In this week’s Ask Me Anything, Greg Ferenstein shares helpful tips and big-picture reflections on gig work.

Question: With unemployment benefits ending, how do you recommend finding stable gig work to make sure I can cover my rent?

Answer: The pandemic has put people in a lot of difficult positions. I think a lot of people still have access to intermittent independent contract work through various apps. One that I find pretty promising is called Steady, which matches people’s skills and schedules for a variety of opportunities.

Keeping an eye out on forums, searching online, and asking friends might help uncover some good opportunities for gig work, too.

Question: Do you think gig work is the way of the future?

Answer: I think flexible work is the way of the future, but I’m not sure what legal classification it’s going to fall under. It’s a lot easier to hire people for an immediate need now, and that provides opportunity for people who need flexible hours. Previously, it was hard for someone going to school to work around a busy school schedule with intermittent exams. Now, after someone finishes their midterm exam, they can open up an app and earn some money.

This is a technological breakthrough that is definitely going to change the nature of work and make it trend towards what we call “gig work” today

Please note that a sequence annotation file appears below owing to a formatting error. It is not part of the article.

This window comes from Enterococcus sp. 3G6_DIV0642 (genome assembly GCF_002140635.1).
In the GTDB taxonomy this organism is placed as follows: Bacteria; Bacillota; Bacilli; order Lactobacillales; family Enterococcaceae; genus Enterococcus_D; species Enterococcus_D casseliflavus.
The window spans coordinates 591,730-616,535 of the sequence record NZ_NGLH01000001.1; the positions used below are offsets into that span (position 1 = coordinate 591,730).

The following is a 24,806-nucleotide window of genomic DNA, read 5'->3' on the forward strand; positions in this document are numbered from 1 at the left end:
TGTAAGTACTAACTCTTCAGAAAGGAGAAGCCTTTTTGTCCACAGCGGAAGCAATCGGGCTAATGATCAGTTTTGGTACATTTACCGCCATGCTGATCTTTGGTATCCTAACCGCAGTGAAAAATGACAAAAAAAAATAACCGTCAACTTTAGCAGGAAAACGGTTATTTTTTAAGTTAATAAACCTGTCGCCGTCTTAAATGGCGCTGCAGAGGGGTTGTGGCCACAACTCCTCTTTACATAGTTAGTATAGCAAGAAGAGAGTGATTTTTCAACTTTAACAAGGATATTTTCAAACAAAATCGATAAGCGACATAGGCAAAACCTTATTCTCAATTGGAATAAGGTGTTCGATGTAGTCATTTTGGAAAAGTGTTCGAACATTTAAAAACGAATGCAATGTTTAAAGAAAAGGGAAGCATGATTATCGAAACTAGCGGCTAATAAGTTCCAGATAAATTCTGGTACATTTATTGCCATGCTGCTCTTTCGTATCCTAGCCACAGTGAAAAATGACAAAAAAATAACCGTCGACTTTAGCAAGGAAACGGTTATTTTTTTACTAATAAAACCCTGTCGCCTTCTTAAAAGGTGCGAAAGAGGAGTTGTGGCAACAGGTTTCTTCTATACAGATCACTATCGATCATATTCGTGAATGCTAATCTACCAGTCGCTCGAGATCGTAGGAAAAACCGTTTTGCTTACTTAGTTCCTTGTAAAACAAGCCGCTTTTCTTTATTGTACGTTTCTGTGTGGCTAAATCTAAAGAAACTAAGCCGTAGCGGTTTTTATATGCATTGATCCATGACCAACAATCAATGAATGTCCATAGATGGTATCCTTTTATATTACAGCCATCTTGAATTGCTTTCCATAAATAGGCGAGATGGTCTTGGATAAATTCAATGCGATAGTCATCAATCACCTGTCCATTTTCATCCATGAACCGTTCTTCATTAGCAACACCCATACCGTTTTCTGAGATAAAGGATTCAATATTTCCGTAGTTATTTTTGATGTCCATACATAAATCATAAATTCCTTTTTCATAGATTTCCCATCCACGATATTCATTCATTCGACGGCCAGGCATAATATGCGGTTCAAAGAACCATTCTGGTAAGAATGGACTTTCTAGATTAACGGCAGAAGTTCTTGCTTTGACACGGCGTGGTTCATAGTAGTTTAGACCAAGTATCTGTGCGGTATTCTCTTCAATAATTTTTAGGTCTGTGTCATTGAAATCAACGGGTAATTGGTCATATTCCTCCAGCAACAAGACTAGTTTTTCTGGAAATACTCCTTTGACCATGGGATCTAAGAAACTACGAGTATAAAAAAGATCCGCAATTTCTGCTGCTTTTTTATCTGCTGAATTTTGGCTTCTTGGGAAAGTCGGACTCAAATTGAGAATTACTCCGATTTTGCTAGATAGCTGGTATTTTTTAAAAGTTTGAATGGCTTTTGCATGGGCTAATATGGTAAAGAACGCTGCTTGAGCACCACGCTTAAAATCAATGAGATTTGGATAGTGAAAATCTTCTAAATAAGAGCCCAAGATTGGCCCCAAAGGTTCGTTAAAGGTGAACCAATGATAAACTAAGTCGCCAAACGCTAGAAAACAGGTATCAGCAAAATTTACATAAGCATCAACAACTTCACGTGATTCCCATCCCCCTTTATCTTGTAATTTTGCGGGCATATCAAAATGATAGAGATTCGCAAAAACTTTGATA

Question: How can gig work close the earning and opportunity gaps caused by systemic racism?  

Answer: The hiring process is a minefield of implicit bias, and job platforms tends to avoid these. Take an app like Uber, where no one has much idea what their driver’s ethnicity or sexual orientation is. In fact, just this month, I was interviewing a Lyft driver who told me, unprompted, that previous experience with racism was one reason he drives. 
This is also supported by the available evidence. A study commissioned by Uber was looking at the differences in pay among drivers. The main finding of the study was that drivers who have more experience end up earning more, But, if you look at the details of the study, they didn’t find a meaningful discrepancy between different genders or ethnicities. This is pretty significant since most occupations have serious discrepancies among different demographic groups.

Have questions? Send them my way.